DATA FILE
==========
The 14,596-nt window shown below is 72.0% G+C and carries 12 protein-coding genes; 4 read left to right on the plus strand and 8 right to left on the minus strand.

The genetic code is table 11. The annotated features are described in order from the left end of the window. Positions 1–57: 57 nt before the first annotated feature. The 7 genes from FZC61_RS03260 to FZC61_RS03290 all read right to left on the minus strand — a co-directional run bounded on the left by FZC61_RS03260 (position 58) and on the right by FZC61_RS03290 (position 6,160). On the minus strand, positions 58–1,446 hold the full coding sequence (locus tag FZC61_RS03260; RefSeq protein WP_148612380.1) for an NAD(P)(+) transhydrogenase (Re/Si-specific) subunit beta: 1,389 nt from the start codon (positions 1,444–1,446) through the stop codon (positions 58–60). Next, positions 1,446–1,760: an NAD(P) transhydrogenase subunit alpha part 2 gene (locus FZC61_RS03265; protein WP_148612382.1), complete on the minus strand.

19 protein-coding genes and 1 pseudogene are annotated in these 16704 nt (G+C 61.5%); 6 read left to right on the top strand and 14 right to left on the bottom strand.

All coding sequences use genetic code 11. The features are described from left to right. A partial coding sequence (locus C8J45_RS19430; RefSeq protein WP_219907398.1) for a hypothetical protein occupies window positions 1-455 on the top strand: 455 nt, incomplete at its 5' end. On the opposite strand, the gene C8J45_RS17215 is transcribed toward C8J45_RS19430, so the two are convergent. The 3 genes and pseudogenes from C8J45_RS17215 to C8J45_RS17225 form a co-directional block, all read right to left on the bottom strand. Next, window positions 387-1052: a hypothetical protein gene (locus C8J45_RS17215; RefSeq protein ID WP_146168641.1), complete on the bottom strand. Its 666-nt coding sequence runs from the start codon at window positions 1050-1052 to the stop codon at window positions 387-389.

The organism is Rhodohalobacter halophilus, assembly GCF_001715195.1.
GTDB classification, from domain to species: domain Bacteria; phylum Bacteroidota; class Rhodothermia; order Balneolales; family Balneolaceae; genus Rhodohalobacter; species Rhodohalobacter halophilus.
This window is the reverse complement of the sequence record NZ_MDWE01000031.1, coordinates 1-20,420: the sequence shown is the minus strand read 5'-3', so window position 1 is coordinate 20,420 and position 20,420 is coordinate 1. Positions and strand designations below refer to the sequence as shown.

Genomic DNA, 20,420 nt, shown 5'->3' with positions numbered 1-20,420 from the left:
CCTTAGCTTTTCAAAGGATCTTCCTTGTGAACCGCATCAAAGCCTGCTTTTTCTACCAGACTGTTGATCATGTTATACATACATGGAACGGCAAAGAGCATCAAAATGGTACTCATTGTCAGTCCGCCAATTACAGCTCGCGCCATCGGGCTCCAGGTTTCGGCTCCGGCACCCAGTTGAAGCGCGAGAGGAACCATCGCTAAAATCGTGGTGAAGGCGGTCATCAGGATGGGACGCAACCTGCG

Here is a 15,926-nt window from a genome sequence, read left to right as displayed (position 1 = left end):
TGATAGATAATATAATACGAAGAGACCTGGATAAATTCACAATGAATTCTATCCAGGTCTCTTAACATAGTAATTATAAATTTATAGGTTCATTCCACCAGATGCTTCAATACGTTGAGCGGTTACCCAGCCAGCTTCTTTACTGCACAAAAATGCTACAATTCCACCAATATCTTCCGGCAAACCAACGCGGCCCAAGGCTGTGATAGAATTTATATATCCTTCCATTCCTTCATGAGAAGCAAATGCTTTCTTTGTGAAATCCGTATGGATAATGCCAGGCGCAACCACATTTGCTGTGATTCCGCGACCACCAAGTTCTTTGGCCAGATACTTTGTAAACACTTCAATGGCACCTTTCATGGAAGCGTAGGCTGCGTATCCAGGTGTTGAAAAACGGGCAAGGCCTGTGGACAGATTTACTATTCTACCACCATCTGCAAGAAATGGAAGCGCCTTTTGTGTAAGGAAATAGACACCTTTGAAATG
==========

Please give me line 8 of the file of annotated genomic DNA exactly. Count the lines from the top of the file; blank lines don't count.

Genomic DNA, 20,420 nt, shown 5'->3' with positions numbered 1-20,420 from the left: